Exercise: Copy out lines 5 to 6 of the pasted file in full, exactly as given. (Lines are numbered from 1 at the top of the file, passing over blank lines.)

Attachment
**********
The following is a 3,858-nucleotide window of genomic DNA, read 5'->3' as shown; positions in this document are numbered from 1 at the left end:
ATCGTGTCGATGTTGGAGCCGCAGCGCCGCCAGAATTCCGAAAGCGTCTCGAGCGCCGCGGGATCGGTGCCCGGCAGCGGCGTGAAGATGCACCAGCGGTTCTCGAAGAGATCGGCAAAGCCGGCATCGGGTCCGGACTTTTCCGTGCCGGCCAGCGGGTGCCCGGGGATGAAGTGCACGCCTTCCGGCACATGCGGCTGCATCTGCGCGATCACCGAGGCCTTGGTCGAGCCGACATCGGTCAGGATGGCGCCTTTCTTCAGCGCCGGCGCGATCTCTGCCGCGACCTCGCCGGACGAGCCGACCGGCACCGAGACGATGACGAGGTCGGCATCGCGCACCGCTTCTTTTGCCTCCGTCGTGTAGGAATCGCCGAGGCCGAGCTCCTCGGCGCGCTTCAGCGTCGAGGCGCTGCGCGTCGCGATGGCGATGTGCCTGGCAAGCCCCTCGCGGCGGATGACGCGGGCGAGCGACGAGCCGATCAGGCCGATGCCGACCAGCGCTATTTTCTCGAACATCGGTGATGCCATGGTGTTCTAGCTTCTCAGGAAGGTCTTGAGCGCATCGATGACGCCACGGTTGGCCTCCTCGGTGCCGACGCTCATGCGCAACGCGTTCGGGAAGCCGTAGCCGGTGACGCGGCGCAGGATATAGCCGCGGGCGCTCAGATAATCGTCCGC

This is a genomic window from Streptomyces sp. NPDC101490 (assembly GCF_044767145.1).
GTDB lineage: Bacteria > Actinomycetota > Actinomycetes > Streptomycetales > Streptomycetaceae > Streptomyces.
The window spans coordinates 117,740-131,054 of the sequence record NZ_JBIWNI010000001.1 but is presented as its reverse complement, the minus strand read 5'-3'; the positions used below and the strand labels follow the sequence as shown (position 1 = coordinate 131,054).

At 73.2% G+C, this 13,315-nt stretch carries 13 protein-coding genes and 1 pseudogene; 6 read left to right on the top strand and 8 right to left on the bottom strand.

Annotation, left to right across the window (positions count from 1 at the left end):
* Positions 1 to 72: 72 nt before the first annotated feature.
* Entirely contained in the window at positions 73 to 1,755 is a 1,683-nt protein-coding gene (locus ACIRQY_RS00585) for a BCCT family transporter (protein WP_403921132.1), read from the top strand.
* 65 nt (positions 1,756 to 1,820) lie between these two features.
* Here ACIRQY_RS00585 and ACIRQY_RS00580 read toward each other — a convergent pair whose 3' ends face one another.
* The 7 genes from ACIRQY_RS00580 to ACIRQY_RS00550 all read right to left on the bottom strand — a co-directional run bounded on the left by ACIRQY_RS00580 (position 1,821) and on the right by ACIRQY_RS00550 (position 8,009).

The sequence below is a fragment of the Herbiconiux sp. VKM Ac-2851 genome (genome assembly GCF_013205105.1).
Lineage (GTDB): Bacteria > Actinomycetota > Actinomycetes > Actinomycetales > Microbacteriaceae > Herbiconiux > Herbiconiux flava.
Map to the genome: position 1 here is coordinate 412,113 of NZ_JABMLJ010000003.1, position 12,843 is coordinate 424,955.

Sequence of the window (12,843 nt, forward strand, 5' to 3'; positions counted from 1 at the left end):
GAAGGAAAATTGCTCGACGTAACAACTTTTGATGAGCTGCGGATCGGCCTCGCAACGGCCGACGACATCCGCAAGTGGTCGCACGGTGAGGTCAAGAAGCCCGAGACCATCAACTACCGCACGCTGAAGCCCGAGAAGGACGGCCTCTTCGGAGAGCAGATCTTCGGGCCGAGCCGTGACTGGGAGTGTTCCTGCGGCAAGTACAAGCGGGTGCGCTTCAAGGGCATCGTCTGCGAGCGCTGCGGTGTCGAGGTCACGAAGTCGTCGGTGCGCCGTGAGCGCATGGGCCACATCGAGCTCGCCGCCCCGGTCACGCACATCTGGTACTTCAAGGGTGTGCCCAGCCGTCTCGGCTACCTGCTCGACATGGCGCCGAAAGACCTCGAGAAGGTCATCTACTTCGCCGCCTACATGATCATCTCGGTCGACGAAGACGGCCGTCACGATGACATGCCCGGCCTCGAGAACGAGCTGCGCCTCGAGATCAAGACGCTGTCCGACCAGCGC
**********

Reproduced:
The window spans coordinates 117,740-131,054 of the sequence record NZ_JBIWNI010000001.1 but is presented as its reverse complement, the minus strand read 5'-3'; the positions used below and the strand labels follow the sequence as shown (position 1 = coordinate 131,054).

At 73.2% G+C, this 13,315-nt stretch carries 13 protein-coding genes and 1 pseudogene; 6 read left to right on the top strand and 8 right to left on the bottom strand.